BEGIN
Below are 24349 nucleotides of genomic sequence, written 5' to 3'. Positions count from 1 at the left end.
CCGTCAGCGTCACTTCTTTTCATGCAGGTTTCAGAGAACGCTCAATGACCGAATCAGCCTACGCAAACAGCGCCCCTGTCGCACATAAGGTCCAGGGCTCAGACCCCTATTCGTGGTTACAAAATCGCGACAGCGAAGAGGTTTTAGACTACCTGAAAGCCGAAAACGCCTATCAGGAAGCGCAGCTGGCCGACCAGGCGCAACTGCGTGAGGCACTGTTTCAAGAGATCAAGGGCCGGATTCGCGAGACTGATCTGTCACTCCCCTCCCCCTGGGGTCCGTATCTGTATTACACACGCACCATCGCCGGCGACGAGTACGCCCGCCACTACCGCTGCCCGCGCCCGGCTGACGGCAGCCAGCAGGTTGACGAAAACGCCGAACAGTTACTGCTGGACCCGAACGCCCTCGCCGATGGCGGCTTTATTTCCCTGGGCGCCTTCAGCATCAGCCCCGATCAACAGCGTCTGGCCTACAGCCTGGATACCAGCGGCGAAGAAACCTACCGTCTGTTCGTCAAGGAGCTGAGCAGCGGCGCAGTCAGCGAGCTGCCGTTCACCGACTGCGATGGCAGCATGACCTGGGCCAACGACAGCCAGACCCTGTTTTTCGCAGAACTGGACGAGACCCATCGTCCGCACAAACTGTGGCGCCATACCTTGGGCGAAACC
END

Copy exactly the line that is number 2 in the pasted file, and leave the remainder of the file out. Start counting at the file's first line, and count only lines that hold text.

CCGTCAGCGTCACTTCTTTTCATGCAGGTTTCAGAGAACGCTCAATGACCGAATCAGCCTACGCAAACAGCGCCCCTGTCGCACATAAGGTCCAGGGCTCAGACCCCTATTCGTGGTTACAAAATCGCGACAGCGAAGAGGTTTTAGACTACCTGAAAGCCGAAAACGCCTATCAGGAAGCGCAGCTGGCCGACCAGGCGCAACTGCGTGAGGCACTGTTTCAAGAGATCAAGGGCCGGATTCGCGAGACTGATCTGTCACTCCCCTCCCCCTGGGGTCCGTATCTGTATTACACACGCACCATCGCCGGCGACGAGTACGCCCGCCACTACCGCTGCCCGCGCCCGGCTGACGGCAGCCAGCAGGTTGACGAAAACGCCGAACAGTTACTGCTGGACCCGAACGCCCTCGCCGATGGCGGCTTTATTTCCCTGGGCGCCTTCAGCATCAGCCCCGATCAACAGCGTCTGGCCTACAGCCTGGATACCAGCGGCGAAGAAACCTACCGTCTGTTCGTCAAGGAGCTGAGCAGCGGCGCAGTCAGCGAGCTGCCGTTCACCGACTGCGATGGCAGCATGACCTGGGCCAACGACAGCCAGACCCTGTTTTTCGCAGAACTGGACGAGACCCATCGTCCGCACAAACTGTGGCGCCATACCTTGGGCGAAACC